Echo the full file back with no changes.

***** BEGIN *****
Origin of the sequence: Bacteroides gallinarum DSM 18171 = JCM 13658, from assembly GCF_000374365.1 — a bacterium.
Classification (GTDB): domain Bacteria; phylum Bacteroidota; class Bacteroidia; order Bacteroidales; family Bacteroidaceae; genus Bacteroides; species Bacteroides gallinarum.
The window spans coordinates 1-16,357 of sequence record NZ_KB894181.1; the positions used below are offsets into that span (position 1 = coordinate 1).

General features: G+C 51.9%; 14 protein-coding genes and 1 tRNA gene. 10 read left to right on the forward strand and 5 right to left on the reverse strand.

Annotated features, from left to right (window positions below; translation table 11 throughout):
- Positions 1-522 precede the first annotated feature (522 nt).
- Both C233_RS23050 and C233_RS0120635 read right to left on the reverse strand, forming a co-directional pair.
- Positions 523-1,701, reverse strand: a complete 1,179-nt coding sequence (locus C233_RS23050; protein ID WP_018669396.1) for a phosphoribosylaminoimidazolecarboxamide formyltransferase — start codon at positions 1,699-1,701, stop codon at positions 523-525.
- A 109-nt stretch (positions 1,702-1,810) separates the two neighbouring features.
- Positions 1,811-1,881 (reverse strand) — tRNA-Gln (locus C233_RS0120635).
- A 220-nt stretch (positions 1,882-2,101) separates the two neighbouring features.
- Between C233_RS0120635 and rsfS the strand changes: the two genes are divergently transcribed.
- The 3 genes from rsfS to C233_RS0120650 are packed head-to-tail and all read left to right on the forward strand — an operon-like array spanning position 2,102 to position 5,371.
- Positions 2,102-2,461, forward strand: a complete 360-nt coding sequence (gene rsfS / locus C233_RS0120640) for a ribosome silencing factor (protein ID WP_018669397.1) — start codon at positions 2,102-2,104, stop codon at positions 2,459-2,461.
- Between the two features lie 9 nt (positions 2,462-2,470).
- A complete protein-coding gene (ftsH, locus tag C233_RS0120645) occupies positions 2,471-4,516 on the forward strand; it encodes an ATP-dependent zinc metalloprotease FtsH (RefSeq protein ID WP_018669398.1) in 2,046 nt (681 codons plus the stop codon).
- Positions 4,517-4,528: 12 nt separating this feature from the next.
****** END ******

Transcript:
Origin of the sequence: Bacteroides gallinarum DSM 18171 = JCM 13658, from assembly GCF_000374365.1 — a bacterium.
Classification (GTDB): domain Bacteria; phylum Bacteroidota; class Bacteroidia; order Bacteroidales; family Bacteroidaceae; genus Bacteroides; species Bacteroides gallinarum.
The window spans coordinates 1-16,357 of sequence record NZ_KB894181.1; the positions used below are offsets into that span (position 1 = coordinate 1).

General features: G+C 51.9%; 14 protein-coding genes and 1 tRNA gene. 10 read left to right on the forward strand and 5 right to left on the reverse strand.

Annotated features, from left to right (window positions below; translation table 11 throughout):
- Positions 1-522 precede the first annotated feature (522 nt).
- Both C233_RS23050 and C233_RS0120635 read right to left on the reverse strand, forming a co-directional pair.
- Positions 523-1,701, reverse strand: a complete 1,179-nt coding sequence (locus C233_RS23050; protein ID WP_018669396.1) for a phosphoribosylaminoimidazolecarboxamide formyltransferase — start codon at positions 1,699-1,701, stop codon at positions 523-525.
- A 109-nt stretch (positions 1,702-1,810) separates the two neighbouring features.
- Positions 1,811-1,881 (reverse strand) — tRNA-Gln (locus C233_RS0120635).
- A 220-nt stretch (positions 1,882-2,101) separates the two neighbouring features.
- Between C233_RS0120635 and rsfS the strand changes: the two genes are divergently transcribed.
- The 3 genes from rsfS to C233_RS0120650 are packed head-to-tail and all read left to right on the forward strand — an operon-like array spanning position 2,102 to position 5,371.
- Positions 2,102-2,461, forward strand: a complete 360-nt coding sequence (gene rsfS / locus C233_RS0120640) for a ribosome silencing factor (protein ID WP_018669397.1) — start codon at positions 2,102-2,104, stop codon at positions 2,459-2,461.
- Between the two features lie 9 nt (positions 2,462-2,470).
- A complete protein-coding gene (ftsH, locus tag C233_RS0120645) occupies positions 2,471-4,516 on the forward strand; it encodes an ATP-dependent zinc metalloprotease FtsH (RefSeq protein ID WP_018669398.1) in 2,046 nt (681 codons plus the stop codon).
- Positions 4,517-4,528: 12 nt separating this feature from the next.